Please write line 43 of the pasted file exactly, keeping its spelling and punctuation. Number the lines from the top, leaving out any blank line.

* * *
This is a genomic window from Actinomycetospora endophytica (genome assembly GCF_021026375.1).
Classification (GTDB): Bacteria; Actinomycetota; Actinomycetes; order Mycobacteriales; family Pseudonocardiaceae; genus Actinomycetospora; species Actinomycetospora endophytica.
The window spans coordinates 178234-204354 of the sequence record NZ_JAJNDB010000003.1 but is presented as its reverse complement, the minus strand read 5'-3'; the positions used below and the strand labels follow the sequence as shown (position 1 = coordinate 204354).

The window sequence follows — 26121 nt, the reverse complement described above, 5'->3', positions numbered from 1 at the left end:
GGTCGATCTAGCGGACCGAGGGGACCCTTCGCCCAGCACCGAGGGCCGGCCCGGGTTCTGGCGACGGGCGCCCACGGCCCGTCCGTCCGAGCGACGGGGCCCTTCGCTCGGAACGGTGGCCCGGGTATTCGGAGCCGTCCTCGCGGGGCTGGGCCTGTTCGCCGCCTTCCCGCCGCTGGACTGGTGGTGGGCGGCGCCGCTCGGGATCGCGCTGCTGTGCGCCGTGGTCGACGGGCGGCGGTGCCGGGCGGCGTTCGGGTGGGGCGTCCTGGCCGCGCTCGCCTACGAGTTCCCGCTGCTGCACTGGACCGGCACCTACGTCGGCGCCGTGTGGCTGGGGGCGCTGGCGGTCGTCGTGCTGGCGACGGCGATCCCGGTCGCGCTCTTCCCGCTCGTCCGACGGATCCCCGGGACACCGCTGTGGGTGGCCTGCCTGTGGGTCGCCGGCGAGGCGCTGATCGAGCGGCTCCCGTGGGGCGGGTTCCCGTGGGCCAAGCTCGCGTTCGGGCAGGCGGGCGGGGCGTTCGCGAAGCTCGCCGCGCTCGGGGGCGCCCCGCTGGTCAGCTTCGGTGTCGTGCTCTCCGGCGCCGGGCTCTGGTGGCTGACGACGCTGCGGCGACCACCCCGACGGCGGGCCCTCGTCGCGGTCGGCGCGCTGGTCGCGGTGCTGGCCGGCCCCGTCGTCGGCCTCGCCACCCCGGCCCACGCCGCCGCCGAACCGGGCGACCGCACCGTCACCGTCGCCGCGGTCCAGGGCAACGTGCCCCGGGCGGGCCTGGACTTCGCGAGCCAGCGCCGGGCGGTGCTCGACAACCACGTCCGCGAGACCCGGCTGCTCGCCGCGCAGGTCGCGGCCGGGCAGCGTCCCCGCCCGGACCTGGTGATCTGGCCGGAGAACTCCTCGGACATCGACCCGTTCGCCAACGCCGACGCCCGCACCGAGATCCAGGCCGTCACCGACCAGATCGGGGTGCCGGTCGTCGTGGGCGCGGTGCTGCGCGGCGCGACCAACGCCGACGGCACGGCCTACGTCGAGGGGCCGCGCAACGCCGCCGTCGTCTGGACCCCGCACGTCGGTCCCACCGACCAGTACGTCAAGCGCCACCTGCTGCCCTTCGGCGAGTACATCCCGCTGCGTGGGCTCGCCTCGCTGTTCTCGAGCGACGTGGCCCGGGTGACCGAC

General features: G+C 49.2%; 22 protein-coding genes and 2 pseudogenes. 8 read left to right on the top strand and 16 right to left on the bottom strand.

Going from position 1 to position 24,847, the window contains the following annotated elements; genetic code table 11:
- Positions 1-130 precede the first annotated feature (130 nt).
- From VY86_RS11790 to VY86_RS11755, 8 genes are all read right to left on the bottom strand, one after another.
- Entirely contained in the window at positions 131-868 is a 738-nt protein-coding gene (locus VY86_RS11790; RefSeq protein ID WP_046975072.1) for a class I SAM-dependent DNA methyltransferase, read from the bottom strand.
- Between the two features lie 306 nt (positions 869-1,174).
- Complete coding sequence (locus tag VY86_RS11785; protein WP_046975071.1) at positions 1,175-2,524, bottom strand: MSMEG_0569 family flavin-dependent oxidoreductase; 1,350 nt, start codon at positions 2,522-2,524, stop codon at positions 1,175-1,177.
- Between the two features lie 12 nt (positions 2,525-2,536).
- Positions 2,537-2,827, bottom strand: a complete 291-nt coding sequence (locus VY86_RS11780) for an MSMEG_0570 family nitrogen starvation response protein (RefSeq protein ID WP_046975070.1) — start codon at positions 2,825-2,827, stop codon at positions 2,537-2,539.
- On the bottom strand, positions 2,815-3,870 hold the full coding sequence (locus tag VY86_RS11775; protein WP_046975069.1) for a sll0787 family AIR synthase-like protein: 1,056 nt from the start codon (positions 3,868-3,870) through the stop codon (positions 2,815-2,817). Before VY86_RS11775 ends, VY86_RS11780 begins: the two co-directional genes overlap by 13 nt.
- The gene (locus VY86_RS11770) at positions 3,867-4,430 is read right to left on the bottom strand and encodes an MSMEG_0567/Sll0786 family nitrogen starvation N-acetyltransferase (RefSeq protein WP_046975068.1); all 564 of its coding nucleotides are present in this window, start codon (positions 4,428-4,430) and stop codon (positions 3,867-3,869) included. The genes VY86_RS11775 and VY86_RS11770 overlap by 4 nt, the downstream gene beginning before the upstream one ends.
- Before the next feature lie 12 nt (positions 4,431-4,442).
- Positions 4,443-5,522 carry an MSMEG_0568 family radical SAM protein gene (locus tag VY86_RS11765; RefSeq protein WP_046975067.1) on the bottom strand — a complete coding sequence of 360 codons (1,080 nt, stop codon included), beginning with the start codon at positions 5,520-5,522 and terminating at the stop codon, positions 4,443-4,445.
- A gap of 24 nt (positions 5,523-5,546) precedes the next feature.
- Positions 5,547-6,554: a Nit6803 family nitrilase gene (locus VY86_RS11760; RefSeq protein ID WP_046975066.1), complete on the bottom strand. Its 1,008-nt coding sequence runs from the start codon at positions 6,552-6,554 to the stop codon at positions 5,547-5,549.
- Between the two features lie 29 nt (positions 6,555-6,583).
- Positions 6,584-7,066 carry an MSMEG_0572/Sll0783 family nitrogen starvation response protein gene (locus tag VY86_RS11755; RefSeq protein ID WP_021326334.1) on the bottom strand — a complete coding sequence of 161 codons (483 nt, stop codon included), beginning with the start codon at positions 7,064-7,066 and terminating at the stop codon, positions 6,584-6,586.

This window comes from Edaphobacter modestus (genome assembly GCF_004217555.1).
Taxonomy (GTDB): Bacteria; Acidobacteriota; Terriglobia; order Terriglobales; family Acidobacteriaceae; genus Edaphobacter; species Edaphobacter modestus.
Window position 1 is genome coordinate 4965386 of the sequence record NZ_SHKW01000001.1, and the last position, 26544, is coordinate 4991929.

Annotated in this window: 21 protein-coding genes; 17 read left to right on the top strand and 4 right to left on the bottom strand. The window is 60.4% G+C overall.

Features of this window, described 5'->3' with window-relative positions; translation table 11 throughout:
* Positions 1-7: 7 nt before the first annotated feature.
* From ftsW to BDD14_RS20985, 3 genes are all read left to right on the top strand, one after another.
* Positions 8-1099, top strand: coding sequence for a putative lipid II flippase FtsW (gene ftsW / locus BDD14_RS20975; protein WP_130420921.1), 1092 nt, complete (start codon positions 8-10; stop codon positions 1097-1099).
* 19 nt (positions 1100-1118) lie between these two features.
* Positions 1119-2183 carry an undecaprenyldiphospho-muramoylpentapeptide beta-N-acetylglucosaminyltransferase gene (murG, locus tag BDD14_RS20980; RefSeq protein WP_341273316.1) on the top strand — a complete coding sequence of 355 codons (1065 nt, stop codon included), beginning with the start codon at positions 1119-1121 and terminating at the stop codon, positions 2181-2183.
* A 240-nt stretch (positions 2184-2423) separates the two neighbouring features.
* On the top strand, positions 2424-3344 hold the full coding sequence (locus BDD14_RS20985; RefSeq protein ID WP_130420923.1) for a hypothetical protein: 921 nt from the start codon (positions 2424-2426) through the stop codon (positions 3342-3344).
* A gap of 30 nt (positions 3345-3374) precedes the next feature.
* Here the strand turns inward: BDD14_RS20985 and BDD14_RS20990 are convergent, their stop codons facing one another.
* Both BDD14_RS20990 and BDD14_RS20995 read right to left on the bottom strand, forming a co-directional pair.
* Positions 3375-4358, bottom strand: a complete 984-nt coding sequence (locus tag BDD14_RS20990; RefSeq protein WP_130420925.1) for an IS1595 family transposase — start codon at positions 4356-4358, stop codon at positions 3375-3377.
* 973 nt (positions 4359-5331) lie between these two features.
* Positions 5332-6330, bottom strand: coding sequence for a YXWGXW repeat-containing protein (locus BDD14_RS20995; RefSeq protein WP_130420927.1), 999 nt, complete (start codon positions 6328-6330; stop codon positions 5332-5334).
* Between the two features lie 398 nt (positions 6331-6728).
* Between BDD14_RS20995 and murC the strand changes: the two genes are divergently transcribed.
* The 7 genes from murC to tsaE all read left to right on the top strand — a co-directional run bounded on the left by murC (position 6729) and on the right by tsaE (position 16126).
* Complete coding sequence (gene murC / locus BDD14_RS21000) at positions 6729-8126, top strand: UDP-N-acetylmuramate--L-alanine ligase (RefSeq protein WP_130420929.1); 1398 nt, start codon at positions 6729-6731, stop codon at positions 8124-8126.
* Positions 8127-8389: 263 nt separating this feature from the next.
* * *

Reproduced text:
* The 7 genes from murC to tsaE all read left to right on the top strand — a co-directional run bounded on the left by murC (position 6729) and on the right by tsaE (position 16126).